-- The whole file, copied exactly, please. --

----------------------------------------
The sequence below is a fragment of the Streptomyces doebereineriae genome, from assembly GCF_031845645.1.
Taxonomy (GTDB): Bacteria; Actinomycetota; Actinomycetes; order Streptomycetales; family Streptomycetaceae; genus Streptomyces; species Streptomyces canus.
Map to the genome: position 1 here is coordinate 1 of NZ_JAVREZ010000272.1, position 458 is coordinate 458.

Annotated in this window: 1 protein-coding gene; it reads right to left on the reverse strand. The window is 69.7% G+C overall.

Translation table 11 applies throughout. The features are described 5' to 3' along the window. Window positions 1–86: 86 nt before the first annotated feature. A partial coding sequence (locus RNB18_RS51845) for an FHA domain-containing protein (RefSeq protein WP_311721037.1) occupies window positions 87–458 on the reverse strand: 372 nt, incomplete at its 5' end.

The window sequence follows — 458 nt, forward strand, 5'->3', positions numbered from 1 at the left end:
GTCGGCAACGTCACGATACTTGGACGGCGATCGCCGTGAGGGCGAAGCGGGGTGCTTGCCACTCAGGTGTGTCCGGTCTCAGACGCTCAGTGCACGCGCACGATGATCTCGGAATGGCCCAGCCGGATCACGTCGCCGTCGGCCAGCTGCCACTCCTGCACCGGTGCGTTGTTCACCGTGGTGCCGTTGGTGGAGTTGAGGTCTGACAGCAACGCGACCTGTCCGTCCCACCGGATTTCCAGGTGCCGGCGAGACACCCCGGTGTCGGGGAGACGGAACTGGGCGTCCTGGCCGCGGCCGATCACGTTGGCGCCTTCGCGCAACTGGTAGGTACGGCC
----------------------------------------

The sequence below is a fragment of the Streptomyces doebereineriae genome, from assembly GCF_031845645.1.
Taxonomy (GTDB): Bacteria; Actinomycetota; Actinomycetes; order Streptomycetales; family Streptomycetaceae; genus Streptomyces; species Streptomyces canus.
Map to the genome: position 1 here is coordinate 1 of NZ_JAVREZ010000272.1, position 458 is coordinate 458.

Annotated in this window: 1 protein-coding gene; it reads right to left on the reverse strand. The window is 69.7% G+C overall.

Translation table 11 applies throughout. The features are described 5' to 3' along the window. Window positions 1–86: 86 nt before the first annotated feature. A partial coding sequence (locus RNB18_RS51845) for an FHA domain-containing protein (RefSeq protein WP_311721037.1) occupies window positions 87–458 on the reverse strand: 372 nt, incomplete at its 5' end.

The window sequence follows — 458 nt, forward strand, 5'->3', positions numbered from 1 at the left end:
GTCGGCAACGTCACGATACTTGGACGGCGATCGCCGTGAGGGCGAAGCGGGGTGCTTGCCACTCAGGTGTGTCCGGTCTCAGACGCTCAGTGCACGCGCACGATGATCTCGGAATGGCCCAGCCGGATCACGTCGCCGTCGGCCAGCTGCCACTCCTGCACCGGTGCGTTGTTCACCGTGGTGCCGTTGGTGGAGTTGAGGTCTGACAGCAACGCGACCTGTCCGTCCCACCGGATTTCCAGGTGCCGGCGAGACACCCCGGTGTCGGGGAGACGGAACTGGGCGTCCTGGCCGCGGCCGATCACGTTGGCGCCTTCGCGCAACTGGTAGGTACGGCC